How to teach — with an eye to Plato and Vygotsky
It was Christmas—and I binged on Piaget videos. And later that week, the grainy Seymour Papert documentaries where he has kids acting like robots in a field. Left! Left! LEFT! And I made several meals of Susan Engel’s essay on Curiosity. And then had it all dashed apart by Vygotsky.
Okay. Good. However—how should I teach? All this theory swimming around so impressively. What to actually say and do?
I was recommended The Educated Mind by Bret Victor at the 20 minute mark in a talk of his. Turns out this is truly a lovely book. It attempts to sum up all the theory. Everything from Plato to Piaget, Vygotsky to Carl Sagan. (Even devoting a hearty portion to irony—a virtue which never seems to get its due.) After half the book mulling over the theories, we move into practical discussion of how to materialize all of this lofty thinking into teaching our real classes. Much like the real classes I teach in one corner of an old brick elementary.
Now, it’s funny. At the same time that I find myself troubled with how to teach, I realize there is almost no other way to do this. As the King of Hearts said, “Begin at the beginning and go on till you come to the end: then stop.”
We recapitulate. We take a young one through the alphabet and all the numbers and symbols, the great novels and how to sketch with perspective and how to disassemble a frog—all that we once went through. We relive a history with them.
It is through this interiorization of historically determined and culturally organized ways of operating on information that the social nature of people comes to be their psychological nature as well.
This interiorization happens through understanding. Kieran Egan covers the many ways of understanding—he lists his five most crucial types—like Mythically, in which we deal with binary concepts and construct imaginary beings that dwell at the extremes. Romantically, in great stories that pretend to have some grand purpose. As well as Philosophic, Somatic and Ironic.
These are not mere gimmicks. We often rely, in small children, on their mythical understanding. We don’t need to explain Hansel and Gretel.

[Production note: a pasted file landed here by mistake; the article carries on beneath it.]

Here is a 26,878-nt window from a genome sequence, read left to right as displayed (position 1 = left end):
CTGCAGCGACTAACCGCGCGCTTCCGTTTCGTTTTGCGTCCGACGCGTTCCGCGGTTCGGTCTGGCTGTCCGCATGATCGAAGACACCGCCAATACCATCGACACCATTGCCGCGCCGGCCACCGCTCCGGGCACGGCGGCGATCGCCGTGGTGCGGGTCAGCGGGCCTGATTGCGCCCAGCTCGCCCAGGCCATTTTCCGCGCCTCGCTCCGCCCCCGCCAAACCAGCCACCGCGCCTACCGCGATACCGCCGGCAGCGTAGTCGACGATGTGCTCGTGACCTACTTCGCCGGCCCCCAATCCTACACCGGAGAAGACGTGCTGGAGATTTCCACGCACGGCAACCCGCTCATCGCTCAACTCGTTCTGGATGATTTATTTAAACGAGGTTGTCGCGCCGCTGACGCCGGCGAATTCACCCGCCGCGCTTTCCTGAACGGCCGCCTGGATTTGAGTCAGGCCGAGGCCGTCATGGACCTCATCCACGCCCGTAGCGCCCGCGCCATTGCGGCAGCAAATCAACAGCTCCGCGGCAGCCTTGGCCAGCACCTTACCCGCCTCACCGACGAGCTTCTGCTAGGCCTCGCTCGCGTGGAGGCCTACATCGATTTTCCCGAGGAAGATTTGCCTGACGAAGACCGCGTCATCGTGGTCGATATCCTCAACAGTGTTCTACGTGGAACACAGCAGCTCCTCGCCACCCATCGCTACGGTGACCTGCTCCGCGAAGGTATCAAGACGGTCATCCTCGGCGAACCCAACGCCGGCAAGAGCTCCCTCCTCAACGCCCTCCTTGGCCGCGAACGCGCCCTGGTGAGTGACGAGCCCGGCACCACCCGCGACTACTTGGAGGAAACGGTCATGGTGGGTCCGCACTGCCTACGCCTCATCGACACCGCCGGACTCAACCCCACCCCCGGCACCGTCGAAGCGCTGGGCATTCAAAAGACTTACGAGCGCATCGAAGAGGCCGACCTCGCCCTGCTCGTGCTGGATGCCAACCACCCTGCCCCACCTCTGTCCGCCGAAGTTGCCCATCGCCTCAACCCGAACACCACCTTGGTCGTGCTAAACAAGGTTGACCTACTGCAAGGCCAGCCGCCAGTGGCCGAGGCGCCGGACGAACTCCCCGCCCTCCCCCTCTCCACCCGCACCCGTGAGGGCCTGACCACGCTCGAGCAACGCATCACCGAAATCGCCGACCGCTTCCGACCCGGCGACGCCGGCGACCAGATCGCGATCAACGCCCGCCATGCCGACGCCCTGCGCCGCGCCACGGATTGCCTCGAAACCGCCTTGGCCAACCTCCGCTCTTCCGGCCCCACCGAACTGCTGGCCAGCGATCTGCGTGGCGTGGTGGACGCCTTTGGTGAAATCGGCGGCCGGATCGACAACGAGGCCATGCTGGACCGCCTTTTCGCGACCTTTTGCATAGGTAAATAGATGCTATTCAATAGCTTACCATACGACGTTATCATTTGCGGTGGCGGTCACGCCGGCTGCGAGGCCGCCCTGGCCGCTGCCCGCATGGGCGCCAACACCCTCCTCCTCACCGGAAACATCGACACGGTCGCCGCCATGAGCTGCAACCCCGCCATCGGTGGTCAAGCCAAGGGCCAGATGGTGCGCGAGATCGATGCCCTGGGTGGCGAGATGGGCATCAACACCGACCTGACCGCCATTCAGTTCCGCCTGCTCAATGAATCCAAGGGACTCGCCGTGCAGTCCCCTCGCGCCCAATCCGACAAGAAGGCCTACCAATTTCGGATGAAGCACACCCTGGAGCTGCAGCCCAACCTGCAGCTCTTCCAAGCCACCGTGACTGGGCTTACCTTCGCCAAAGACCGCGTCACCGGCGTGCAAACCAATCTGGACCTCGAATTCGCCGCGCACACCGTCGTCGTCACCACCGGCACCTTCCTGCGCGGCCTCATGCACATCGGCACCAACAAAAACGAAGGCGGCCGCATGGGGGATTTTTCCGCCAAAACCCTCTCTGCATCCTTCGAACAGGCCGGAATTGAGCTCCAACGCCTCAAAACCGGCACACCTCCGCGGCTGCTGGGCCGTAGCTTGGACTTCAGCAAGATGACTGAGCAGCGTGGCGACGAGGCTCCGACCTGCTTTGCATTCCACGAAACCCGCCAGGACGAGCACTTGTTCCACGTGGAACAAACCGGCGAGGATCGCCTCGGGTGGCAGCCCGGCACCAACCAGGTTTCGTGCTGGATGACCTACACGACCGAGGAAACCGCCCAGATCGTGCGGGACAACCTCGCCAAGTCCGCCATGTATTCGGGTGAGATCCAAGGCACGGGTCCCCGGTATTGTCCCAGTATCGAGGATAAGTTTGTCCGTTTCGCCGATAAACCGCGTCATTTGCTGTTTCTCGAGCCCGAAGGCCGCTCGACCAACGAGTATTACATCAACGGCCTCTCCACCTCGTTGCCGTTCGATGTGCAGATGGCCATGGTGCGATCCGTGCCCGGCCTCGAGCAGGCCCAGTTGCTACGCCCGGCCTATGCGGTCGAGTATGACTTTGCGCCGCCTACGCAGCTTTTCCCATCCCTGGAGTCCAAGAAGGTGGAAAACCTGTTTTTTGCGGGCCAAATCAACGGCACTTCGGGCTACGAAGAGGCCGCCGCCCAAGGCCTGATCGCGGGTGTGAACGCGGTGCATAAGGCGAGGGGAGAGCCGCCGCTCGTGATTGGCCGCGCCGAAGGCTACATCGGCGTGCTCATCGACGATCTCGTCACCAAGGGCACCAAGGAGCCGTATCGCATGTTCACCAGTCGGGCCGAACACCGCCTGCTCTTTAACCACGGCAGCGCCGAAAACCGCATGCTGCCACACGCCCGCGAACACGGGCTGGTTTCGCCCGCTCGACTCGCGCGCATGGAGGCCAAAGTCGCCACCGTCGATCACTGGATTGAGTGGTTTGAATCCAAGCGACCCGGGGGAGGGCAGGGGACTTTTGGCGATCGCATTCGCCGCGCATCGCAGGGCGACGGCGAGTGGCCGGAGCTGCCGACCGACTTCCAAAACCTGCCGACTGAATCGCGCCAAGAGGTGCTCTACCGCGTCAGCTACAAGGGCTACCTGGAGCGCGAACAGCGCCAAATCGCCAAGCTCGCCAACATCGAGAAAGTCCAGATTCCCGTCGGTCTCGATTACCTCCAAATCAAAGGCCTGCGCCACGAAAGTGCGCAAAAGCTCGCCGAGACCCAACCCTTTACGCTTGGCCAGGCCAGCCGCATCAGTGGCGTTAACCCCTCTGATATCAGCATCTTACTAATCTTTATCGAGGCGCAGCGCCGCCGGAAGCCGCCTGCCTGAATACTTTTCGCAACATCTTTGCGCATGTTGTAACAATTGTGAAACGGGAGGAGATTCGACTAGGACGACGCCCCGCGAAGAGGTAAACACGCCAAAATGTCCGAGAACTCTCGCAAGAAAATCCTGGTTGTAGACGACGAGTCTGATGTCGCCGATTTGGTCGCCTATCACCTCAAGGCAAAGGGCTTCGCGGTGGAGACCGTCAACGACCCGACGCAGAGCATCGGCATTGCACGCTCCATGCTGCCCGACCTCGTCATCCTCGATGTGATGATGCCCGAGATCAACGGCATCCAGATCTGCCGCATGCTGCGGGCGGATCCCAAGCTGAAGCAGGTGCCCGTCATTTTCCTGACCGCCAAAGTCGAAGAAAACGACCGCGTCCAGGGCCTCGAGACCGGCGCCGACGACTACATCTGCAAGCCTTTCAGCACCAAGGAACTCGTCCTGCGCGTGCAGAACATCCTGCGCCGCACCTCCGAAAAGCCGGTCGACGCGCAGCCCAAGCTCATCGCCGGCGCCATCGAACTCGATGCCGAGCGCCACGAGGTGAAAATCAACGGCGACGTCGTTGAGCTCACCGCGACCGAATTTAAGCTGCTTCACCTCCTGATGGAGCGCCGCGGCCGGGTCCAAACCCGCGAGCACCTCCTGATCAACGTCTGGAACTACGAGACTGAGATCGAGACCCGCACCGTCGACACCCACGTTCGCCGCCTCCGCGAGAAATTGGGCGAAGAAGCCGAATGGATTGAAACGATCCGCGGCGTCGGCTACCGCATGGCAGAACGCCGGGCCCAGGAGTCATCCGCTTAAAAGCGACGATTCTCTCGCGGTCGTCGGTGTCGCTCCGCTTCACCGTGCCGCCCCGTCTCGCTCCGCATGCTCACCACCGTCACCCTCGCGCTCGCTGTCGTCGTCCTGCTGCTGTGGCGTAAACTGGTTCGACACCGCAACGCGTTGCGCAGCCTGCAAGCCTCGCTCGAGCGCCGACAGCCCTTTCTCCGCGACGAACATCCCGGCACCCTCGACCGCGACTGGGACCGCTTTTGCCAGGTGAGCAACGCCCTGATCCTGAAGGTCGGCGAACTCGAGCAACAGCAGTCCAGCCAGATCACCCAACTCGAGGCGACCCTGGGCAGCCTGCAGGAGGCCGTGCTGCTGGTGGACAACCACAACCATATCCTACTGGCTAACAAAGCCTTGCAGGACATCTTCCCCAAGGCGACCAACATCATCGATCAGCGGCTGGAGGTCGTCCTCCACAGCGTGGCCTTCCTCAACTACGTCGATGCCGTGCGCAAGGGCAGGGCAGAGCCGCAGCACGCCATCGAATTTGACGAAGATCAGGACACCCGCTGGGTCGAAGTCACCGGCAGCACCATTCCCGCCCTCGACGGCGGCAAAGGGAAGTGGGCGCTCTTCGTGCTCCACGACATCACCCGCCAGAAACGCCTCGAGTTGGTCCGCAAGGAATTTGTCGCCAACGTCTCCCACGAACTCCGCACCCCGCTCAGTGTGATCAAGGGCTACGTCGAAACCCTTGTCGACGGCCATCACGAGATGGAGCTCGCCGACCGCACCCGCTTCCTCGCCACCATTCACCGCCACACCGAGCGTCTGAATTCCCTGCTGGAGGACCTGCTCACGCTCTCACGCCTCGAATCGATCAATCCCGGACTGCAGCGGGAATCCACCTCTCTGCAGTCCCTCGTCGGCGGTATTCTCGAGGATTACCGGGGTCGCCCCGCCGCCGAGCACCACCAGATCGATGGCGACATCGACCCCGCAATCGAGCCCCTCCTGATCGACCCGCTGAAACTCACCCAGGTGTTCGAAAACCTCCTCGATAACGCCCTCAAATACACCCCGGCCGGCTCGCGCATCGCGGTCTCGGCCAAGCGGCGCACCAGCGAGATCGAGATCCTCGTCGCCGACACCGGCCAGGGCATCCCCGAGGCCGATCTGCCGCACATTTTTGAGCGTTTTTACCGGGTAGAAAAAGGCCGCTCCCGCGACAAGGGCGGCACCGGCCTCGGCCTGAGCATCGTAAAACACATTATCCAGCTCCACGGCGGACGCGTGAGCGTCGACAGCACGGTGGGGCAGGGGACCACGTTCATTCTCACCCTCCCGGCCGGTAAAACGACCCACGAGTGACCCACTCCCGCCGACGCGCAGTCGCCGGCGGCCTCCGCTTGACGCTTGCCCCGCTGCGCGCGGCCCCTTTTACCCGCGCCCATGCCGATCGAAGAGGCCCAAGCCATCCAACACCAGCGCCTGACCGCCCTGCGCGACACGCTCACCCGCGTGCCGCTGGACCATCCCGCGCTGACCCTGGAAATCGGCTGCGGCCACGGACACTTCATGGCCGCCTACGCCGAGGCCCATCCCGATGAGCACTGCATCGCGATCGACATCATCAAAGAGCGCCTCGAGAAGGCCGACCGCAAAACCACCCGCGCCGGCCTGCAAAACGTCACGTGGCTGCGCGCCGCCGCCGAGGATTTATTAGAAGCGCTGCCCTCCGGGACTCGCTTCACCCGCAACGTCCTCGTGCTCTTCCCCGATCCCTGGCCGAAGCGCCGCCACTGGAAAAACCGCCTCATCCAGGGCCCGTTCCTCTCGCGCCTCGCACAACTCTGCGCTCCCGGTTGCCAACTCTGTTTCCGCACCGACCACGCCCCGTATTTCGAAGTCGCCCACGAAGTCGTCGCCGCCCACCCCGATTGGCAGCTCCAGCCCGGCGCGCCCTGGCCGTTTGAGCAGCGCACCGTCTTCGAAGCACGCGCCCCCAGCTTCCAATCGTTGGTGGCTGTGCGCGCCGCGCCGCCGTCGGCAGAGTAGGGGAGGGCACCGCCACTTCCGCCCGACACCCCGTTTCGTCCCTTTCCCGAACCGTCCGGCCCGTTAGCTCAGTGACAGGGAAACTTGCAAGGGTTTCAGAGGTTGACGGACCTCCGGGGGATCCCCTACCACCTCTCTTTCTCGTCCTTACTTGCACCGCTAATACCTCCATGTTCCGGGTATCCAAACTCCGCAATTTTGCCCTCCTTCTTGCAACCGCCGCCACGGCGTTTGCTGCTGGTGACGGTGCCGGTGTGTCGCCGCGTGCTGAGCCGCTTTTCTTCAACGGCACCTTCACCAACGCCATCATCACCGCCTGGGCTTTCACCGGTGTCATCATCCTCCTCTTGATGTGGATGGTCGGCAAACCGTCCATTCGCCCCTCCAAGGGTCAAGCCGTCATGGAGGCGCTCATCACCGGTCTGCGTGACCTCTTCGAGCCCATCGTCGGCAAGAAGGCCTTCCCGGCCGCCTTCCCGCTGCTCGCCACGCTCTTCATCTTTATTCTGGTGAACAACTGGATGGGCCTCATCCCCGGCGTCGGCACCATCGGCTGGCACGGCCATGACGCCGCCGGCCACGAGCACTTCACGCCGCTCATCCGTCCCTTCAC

The narrator does not explicitly discuss and explain the concepts of opposition—in this case, security and fear. We presuppose that in some profound way children already know these concepts; the narrator is using their familiarity to make events in some distant forest at some distant time meaningful.
These early chapters on mythical and romantic understanding are wonderful. The mythical section studies the import of fairy tales and Peter Rabbit to toddlers; the romantic part studies both Herodotus and The Guinness Book of World Records, the appeal of high drama and human limits to adolescents. I found so many of his questions to be top notch.
[B]y far the most common learning principle urged on teachers is that children’s learning moves “from the known to the unknown,” and that, to engage their interest and make new knowledge meaningful, one must begin with something relevant to their everyday experience and connect the new knowledge to that. If this indeed is how children learn most effectively, one must wonder what does the fattest person who ever lived have to do with their everyday experience, or the most expensive postage stamp, or the longest beard?
So the theory isn’t too detached from practice. Find the extremes in the subject you’re teaching, the soul of it. Play to the bizarre and the novel. It’s not quite as simple as that, of course—leave room for a touch of irony.
By preserving the earlier kinds of understanding as much as possible, we may develop a kind of irony that enables its users to recognize validity in all perspectives, to believe all metanarratives, to accept all epistemological schemes, to give assent to every belief. […] we do have other pursuits than understanding, and for some of the more exotic amoong them magic will trump science.
Wow, this kind of thing has got to be a heresy in today’s society! The predominant notion today is that our goal is progress, our goal is a perfect truth and knowledge. To be brought back to Socrates and Nietzche—who suggested that the pursuit of truth is only driven by “wanting to be superior”—gives the feeling of an old great truth: that we are really just working with scraps of the universe here. Not the keys to ultimate truth that we pretend.
As a technology teacher, this helps remind me that maybe technology is more of a magical substance than it is a great medicine for society. A realization that cannot come quick enough now that our ideals about social media have been dispelled by the absence of the interpersonal advances we were promised. No, it was all just a trick of getting messages from here to there, not a new form of living.
The final chapters take apart how to structure actual lessons. He falters a bit here—I feel there aren’t quite enough good examples given. But he does give a few very good ones. Such as when he discusses teaching about the air around us in a mythical way.
All in all, though, very near five stars here. I read books not to agree with the authors, but to think. To mull over someone else’s thoughts, in order to find where mine stand. But this book very much influenced me. I know I will be staying close to it from now on.
Luria, A. R. (1979) The making of mind: A personal account of Soviet psychology. p. 45. ↩︎
Egan, Kieran. (1997) The Educated Mind: How Cognitive Tools Shape Our Understanding. p. 42. ↩︎
Ibid., p. 84. ↩︎
Ibid., p. 162 ↩︎
Nietzsche, Friedrich. (1968) The will to power. p. 249 ↩︎